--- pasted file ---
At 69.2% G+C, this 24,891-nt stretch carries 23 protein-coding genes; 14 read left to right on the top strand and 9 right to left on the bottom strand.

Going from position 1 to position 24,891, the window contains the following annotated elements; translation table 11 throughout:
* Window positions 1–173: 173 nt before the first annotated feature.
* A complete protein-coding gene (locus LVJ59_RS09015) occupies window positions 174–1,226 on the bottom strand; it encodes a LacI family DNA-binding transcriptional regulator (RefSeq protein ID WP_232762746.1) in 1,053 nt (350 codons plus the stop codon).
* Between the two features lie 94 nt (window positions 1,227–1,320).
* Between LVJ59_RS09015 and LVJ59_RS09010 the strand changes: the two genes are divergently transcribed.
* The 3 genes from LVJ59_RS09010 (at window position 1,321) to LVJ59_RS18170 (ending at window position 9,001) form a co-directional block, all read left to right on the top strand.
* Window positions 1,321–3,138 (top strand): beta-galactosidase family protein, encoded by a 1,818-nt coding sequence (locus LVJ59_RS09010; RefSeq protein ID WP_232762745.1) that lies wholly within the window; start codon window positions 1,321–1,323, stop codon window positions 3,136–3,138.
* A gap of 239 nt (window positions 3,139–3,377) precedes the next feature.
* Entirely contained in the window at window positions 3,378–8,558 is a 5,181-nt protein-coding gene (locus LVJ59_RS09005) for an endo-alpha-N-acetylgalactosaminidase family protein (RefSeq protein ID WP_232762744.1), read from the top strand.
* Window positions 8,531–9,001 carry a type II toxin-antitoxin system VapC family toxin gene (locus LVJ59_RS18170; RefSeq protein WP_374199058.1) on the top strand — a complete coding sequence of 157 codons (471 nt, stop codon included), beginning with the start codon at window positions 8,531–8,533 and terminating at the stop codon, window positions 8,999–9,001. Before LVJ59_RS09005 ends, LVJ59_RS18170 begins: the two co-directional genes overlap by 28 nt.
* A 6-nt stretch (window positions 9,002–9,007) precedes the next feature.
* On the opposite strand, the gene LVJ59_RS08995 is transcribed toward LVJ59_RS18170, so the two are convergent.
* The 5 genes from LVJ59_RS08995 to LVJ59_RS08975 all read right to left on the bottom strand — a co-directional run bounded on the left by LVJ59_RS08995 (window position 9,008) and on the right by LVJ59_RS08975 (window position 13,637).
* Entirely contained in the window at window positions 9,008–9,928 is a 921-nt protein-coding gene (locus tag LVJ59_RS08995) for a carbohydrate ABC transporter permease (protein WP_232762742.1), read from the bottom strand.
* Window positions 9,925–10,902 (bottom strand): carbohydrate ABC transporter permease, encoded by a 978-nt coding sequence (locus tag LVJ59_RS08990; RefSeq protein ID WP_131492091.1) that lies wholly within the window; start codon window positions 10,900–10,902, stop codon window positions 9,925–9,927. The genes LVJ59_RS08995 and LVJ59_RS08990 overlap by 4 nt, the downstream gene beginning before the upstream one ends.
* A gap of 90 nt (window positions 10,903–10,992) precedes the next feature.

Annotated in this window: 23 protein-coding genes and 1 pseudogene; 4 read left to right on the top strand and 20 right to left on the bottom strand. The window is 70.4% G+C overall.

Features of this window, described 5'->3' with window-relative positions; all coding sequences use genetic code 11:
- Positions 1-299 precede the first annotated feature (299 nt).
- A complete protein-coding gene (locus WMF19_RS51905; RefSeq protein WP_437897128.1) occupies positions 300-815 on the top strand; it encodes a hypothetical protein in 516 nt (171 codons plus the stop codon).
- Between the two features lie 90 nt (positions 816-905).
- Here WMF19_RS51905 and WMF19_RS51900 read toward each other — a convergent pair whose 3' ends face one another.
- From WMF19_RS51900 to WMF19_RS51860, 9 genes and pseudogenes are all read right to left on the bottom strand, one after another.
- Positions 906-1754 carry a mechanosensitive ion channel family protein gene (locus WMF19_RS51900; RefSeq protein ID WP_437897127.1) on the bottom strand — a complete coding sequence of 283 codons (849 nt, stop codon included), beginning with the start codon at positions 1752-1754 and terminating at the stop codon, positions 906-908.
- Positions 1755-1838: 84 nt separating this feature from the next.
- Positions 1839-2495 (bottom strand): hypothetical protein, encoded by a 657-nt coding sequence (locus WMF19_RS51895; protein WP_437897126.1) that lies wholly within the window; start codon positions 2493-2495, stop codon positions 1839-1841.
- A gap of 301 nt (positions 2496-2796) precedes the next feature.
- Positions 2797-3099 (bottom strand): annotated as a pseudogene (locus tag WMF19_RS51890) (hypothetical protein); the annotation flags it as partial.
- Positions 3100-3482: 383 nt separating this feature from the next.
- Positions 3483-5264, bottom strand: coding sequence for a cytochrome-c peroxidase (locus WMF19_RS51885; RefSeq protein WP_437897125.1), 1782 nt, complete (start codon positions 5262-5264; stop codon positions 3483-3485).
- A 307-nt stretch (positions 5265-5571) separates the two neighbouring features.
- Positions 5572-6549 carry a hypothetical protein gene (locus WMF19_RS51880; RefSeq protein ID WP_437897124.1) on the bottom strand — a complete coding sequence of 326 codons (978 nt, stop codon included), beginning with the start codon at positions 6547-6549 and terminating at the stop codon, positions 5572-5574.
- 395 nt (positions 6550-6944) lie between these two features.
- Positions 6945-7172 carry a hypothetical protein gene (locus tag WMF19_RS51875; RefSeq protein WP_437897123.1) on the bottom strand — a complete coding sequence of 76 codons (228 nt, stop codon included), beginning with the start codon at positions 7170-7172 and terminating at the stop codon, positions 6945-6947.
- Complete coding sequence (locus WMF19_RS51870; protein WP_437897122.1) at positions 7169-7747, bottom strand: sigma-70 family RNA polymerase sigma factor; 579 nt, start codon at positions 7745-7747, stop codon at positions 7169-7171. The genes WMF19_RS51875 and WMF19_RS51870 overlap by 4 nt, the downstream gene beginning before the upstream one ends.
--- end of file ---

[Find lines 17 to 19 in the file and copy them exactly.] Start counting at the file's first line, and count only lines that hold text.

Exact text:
* A gap of 90 nt (window positions 10,903–10,992) precedes the next feature.

Annotated in this window: 23 protein-coding genes and 1 pseudogene; 4 read left to right on the top strand and 20 right to left on the bottom strand. The window is 70.4% G+C overall.

Features of this window, described 5'->3' with window-relative positions; all coding sequences use genetic code 11: